Media & Society

Praising And Criticizing The American Red Cross

People receive free food from the American Red Cross in the heavily damaged Rockaway neighborhood on Nov. 14, 2012 in the Queens borough of New York City. i i

People receive free food from the American Red Cross in the heavily damaged Rockaway neighborhood on Nov. 14, 2012 in the Queens borough of New York City. Spencer Platt/Getty Images hide caption

itoggle caption Spencer Platt/Getty Images
People receive free food from the American Red Cross in the heavily damaged Rockaway neighborhood on Nov. 14, 2012 in the Queens borough of New York City.

People receive free food from the American Red Cross in the heavily damaged Rockaway neighborhood on Nov. 14, 2012 in the Queens borough of New York City.

Spencer Platt/Getty Images

NPR does not owe it to humanitarian agencies such as the American Red Cross to laud their efforts. What NPR owes is to report fair, accurate and complete news to the American people.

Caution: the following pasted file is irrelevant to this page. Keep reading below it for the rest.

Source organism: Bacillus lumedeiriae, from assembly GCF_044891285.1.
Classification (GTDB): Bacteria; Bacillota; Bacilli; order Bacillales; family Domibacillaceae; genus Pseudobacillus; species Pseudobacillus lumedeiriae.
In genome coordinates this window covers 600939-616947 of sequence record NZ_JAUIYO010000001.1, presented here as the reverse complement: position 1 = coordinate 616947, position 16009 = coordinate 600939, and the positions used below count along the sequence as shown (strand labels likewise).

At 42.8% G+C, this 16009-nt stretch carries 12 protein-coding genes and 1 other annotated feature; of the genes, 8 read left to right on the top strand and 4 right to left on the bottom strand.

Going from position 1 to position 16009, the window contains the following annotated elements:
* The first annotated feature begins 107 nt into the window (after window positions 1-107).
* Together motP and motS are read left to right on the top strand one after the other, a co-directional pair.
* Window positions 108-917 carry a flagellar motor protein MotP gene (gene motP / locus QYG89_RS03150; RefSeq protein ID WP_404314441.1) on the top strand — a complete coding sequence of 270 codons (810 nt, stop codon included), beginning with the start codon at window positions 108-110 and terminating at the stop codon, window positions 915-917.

But humanitarian groups are part of that public and are crucial to the social fabric of the nation. We as a people especially appreciate the work by selfless volunteers who bring relief in the wake of disasters. Many of us have pitched in to help in our communities, and even overseas. The volunteers are us, or at least who many of us want to be.

This is one reason why stories about volunteers are a staple of NPR and the rest of the news media.

But NPR's greater responsibility remains to tell all the news, including when it is critical of volunteer agencies. This was the case in the reporting on the relief efforts in New York, New Jersey and the surrounding East Coast following the hammering from Hurricane Sandy.

The New York news media and local officials were critical of the slow response by the American Red Cross in the first days after the storm hit. Relief trucks and goods were available but not deployed. Staten Island Borough President James Molinaro publicly charged that the organization's response was "an absolute disgrace." He even went so far as to say "do not donate to the Red Cross."